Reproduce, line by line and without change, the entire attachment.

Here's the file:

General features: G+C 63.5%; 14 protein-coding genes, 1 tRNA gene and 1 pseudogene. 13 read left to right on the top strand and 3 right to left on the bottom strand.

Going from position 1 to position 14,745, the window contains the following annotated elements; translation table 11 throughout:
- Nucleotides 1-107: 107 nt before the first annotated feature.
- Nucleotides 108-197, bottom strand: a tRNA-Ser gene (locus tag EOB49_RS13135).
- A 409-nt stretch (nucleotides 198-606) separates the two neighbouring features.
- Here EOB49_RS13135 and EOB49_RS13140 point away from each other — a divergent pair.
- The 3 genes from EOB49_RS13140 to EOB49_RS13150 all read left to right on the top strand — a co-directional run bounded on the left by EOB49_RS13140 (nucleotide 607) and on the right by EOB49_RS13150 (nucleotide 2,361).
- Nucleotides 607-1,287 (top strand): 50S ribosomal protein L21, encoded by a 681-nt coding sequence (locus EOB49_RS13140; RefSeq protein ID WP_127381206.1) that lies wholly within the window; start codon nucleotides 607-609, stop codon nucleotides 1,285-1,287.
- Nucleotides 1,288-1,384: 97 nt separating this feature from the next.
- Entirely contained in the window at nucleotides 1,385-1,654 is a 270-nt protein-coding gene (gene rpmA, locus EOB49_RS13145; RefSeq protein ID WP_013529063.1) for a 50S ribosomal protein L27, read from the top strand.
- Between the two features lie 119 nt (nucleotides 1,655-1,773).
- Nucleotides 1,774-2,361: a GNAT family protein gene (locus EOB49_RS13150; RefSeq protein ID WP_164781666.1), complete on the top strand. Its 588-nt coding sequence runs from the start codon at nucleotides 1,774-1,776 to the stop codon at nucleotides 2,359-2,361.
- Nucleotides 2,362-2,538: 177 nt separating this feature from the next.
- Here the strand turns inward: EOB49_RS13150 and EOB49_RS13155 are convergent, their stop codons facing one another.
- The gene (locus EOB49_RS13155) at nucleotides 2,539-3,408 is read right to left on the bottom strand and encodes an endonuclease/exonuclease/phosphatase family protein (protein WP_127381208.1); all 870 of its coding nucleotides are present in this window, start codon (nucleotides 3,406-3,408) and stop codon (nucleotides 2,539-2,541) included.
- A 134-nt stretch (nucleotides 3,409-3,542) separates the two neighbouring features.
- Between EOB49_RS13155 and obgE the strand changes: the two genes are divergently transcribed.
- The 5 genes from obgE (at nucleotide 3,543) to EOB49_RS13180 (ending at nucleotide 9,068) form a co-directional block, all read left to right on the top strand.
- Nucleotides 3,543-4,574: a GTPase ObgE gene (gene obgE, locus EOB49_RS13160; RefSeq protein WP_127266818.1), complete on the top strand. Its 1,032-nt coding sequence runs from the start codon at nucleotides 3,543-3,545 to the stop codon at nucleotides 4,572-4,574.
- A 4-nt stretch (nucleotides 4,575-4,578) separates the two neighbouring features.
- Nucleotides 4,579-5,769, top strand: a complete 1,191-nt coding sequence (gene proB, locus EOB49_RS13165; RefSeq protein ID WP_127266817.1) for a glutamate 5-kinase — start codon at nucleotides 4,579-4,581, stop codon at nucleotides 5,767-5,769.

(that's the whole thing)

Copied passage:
General features: G+C 63.5%; 14 protein-coding genes, 1 tRNA gene and 1 pseudogene. 13 read left to right on the top strand and 3 right to left on the bottom strand.

Going from position 1 to position 14,745, the window contains the following annotated elements; translation table 11 throughout:
- Nucleotides 1-107: 107 nt before the first annotated feature.
- Nucleotides 108-197, bottom strand: a tRNA-Ser gene (locus tag EOB49_RS13135).
- A 409-nt stretch (nucleotides 198-606) separates the two neighbouring features.
- Here EOB49_RS13135 and EOB49_RS13140 point away from each other — a divergent pair.
- The 3 genes from EOB49_RS13140 to EOB49_RS13150 all read left to right on the top strand — a co-directional run bounded on the left by EOB49_RS13140 (nucleotide 607) and on the right by EOB49_RS13150 (nucleotide 2,361).
- Nucleotides 607-1,287 (top strand): 50S ribosomal protein L21, encoded by a 681-nt coding sequence (locus EOB49_RS13140; RefSeq protein ID WP_127381206.1) that lies wholly within the window; start codon nucleotides 607-609, stop codon nucleotides 1,285-1,287.
- Nucleotides 1,288-1,384: 97 nt separating this feature from the next.
- Entirely contained in the window at nucleotides 1,385-1,654 is a 270-nt protein-coding gene (gene rpmA, locus EOB49_RS13145; RefSeq protein ID WP_013529063.1) for a 50S ribosomal protein L27, read from the top strand.
- Between the two features lie 119 nt (nucleotides 1,655-1,773).
- Nucleotides 1,774-2,361: a GNAT family protein gene (locus EOB49_RS13150; RefSeq protein ID WP_164781666.1), complete on the top strand. Its 588-nt coding sequence runs from the start codon at nucleotides 1,774-1,776 to the stop codon at nucleotides 2,359-2,361.
- Nucleotides 2,362-2,538: 177 nt separating this feature from the next.
- Here the strand turns inward: EOB49_RS13150 and EOB49_RS13155 are convergent, their stop codons facing one another.
- The gene (locus EOB49_RS13155) at nucleotides 2,539-3,408 is read right to left on the bottom strand and encodes an endonuclease/exonuclease/phosphatase family protein (protein WP_127381208.1); all 870 of its coding nucleotides are present in this window, start codon (nucleotides 3,406-3,408) and stop codon (nucleotides 2,539-2,541) included.
- A 134-nt stretch (nucleotides 3,409-3,542) separates the two neighbouring features.
- Between EOB49_RS13155 and obgE the strand changes: the two genes are divergently transcribed.
- The 5 genes from obgE (at nucleotide 3,543) to EOB49_RS13180 (ending at nucleotide 9,068) form a co-directional block, all read left to right on the top strand.
- Nucleotides 3,543-4,574: a GTPase ObgE gene (gene obgE, locus EOB49_RS13160; RefSeq protein WP_127266818.1), complete on the top strand. Its 1,032-nt coding sequence runs from the start codon at nucleotides 3,543-3,545 to the stop codon at nucleotides 4,572-4,574.
- A 4-nt stretch (nucleotides 4,575-4,578) separates the two neighbouring features.
- Nucleotides 4,579-5,769, top strand: a complete 1,191-nt coding sequence (gene proB, locus EOB49_RS13165; RefSeq protein ID WP_127266817.1) for a glutamate 5-kinase — start codon at nucleotides 4,579-4,581, stop codon at nucleotides 5,767-5,769.